The U.S. Department of Justice (DOJ) has two men for running an illegal cryptocurrency mining farm at the Patterson Joint Unified School District in California.
According to a Thursday announcement, Jeffrey Menge, 43 and Eric Drabert, 44, pleaded guilty on Thursday to using high-end graphics cards owned by the school and electricity to operate an illegal cryptocurrency mining farm within the school.
As per the DOJ, the mined cryptocurrency was then transferred to the duo’s personal wallets. And while court documents disclosed that Menge agreed to forfeit 3.85 ETH ($8,876) presently contained in his wallet, it was not clear if the duo had mined other proof-of-work cryptocurrencies like Bitcoin, DOGE or Monero.
The duo was further charged with embezzling funds from the school through double billing, overbilling, and billing for undelivered items, resulting in more than $1.2 million in fraudulent transactions. Further, Menge was accused of embezzling between $1 million and $1.5 million, which he used for personal luxury purchases, including a Ferrari sports car. On the other hand, Drabert stole between $250,000 and $300,000, using the funds to renovate his vacation cabin and other personal expenditures.
Notably, the duo is set to be sentenced in May, with each facing a maximum statutory penalty of 10 years in prison and a $250,000 fine. This development coincides with the recent crackdown by the U.S. energy regulator on crypto miners as part of a broader initiative to curb electric grid strains in the country.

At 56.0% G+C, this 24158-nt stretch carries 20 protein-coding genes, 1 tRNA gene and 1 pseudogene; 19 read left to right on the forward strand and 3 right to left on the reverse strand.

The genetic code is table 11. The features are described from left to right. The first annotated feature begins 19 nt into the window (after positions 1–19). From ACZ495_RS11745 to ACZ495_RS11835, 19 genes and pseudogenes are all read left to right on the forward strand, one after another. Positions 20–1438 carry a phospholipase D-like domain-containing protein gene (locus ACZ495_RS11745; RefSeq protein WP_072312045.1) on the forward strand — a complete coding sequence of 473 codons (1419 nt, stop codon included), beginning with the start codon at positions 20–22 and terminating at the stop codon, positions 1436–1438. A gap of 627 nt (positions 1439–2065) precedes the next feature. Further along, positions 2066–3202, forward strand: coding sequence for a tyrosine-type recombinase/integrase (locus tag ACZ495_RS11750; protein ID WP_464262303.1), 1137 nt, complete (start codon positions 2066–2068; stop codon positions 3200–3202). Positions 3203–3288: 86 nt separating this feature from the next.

On Thursday last week, the United States Department of Energy (DOE) mandated that cryptocurrency miners must disclose their energy consumption over the next six months.
Simultaneously, the U.S. Energy Information Administration (EIA) unveiled plans to scrutinize the electricity usage of local cryptocurrency mining entities, demanding comprehensive insights into their energy consumption.
That said, although cryptocurrency mining is generally permitted in the USA through the acquisition of specific permits, particularly for extensive operations, the prevalence of illicit crypto-mining farms remains a notable concern.
In February 2023, another individual faced charges for purportedly operating a covert cryptocurrency mining facility within a Massachusetts school. According to court documents, the accused was alleged to have illicitly siphoned electricity amounting to nearly $18,000 to sustain his cryptocurrency mining activities. This unauthorized use of power was reported to have occurred over an extensive period, from April 28 to December 14, 2021.